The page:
Boosting Customer Confidence to Drive Business Results

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John and Harvard professor Srini Pillay M.D. discovered that the Prefrontal Cortex has complete access to all of the brain’s resources and is capable of making rational decisions. Even while staying alive is always the top priority, we may foster a relaxed setting that lets the buyer and the decision maker get into their rational faculties. There is an increased likelihood of trust between a customer and seller in a safe environment. You must convey in your conversation an appreciation for the buyer’s individual qualities. Inform the purchaser that you share the same predicament and goals. Taking this course of action will boost security and foster trust.

Recently, as part of my ongoing Lean journey, I’ve been giving special attention to the use of Lean in the realm of sales. Every salesman has wondered at one time or another how buyers make judgments and what they can do to sway those decisions in their favor. A combination of staff engagement, process acceleration, and congruence with Agile and Lean selling is what I found to be the answer when I dug deeper.

It could be intimidating to think about bringing all those pieces together. Okay, let me organize the research findings I have thus far. The modern consumer may be more well-informed than her predecessors, but she is still still human and hence makes choices in one of two ways. According to billionaire John Assaraf’s study, the reptilian brain is engaged in the first condition, and its primary concerns are survival, social connection, and a sense of purpose. The ability to think creatively, solve difficult problems, and come up with bold strategies is stunted in an organization with a pervasive culture of fear. Because of this, people’s thoughts revert to the reptilian part of their brains when they’re scared.

Agile’s role in this equation is unclear. We can’t let ourselves be distracted by the next shiny object if we want to remain nimble. In Toyota Kata training, attention and questioning are emphasized. Maintain your concentration. Being present in the here and now is what we mean when we talk about focusing. Focus on what the customer is saying rather than on your own thoughts. Do not waste time on trivial matters. To get to the bottom of a problem and its solution, the Toyota method also involves conducting in-depth interviews at varying levels of management. You may guide the customer to make complex decisions and feel like they own them by asking them questions. This method lessens the likelihood of regret after making a purchase and fosters personal development and leadership abilities in the workforce. To use an analogy from reality TV shows like Survivor and The Amazing Race, many decisions that consumers and employees face are like walking across a swinging bridge over a deep ravine. They have to feel secure before they can engage the area of their brain that is responsible for making good choices.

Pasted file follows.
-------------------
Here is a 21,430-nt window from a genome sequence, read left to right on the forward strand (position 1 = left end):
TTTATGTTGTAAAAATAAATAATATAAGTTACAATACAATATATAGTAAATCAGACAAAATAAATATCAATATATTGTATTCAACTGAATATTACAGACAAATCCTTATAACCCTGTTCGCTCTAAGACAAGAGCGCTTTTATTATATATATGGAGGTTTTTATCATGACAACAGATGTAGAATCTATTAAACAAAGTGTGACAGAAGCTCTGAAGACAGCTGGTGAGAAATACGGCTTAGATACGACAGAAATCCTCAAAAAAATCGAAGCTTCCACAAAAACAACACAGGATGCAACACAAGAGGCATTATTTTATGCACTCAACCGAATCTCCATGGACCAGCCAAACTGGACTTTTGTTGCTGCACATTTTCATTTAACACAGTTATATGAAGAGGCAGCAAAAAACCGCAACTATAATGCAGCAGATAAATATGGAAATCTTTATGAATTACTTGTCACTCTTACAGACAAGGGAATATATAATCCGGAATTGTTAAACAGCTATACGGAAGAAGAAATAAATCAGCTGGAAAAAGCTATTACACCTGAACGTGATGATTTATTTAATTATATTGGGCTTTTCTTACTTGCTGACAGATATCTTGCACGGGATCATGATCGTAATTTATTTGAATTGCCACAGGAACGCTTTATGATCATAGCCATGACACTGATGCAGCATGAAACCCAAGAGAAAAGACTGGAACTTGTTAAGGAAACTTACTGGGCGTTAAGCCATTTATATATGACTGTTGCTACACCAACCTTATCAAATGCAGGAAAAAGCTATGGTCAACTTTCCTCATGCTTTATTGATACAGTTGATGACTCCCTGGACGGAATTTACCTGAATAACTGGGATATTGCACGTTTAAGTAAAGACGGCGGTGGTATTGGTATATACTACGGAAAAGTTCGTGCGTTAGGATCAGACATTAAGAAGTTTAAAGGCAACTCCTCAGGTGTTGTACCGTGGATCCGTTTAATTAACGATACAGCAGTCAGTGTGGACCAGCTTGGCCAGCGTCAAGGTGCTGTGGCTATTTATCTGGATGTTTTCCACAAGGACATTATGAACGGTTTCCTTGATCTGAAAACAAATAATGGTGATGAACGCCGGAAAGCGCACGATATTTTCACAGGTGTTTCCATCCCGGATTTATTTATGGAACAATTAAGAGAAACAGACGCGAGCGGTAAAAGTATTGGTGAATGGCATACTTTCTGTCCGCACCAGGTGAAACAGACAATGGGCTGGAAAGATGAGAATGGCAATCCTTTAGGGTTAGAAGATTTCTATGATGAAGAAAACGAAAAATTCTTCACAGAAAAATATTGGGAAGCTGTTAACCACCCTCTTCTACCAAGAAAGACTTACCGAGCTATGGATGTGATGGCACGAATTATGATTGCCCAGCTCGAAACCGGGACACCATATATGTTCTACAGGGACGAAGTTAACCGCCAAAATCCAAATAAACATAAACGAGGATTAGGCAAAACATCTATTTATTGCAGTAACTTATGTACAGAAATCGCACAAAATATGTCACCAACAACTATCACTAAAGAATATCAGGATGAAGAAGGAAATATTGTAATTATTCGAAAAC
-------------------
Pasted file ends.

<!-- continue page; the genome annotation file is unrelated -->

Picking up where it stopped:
What steps can you take to make them feel comfortable making the change and going ahead with the decision? Clarity, a vision, evokes a response from the brain. The author of Smart Tribes, Christine Comaford, states that “an emotionally appealing goal, vision, and values statement will help you get engaged.” As a former salesperson and current trainer, one of the most important things I learnt was the need of establishing and confirming mutually understood goals. Using vivid language to construct an image for the reader is also crucial. This is why telling a tale can be so effective in business.

Lean manufacturing practices have been used for many years with remarkable success. Only recently, however, have businesses started implementing Lean in the realm of sales. Many people believed sales to be an art form that could not be improved by using the Lean methodology. Some people hoped that by using the most recent sales training program or customer relationship management software, they could fix their revenue issues. To be fair, Lean is applicable in the realm of business development. Using Lean does not necessitate a change in character on the part of the salesman. When you identify and improve your processes using lean tools, you are doing this. In order to succeed in today’s dynamic business environment, you must adapt to the ever-shifting needs of the market and your competitors. If you fail to meet a sales quota, you must investigate the underlying reasons why. It’s the procedure, not the employee, most of the time. Streamlining the procedure with Lean will quicken the outcomes.

With over 30 years of expertise in the field, Phyllis Mikolaitis is a sought-after sales coach, author, and speaker. She is committed to guiding you deeper above the surface level of standard “how to” courses, into the meat of persuasive strategies that use insights and tales to seal the deal.

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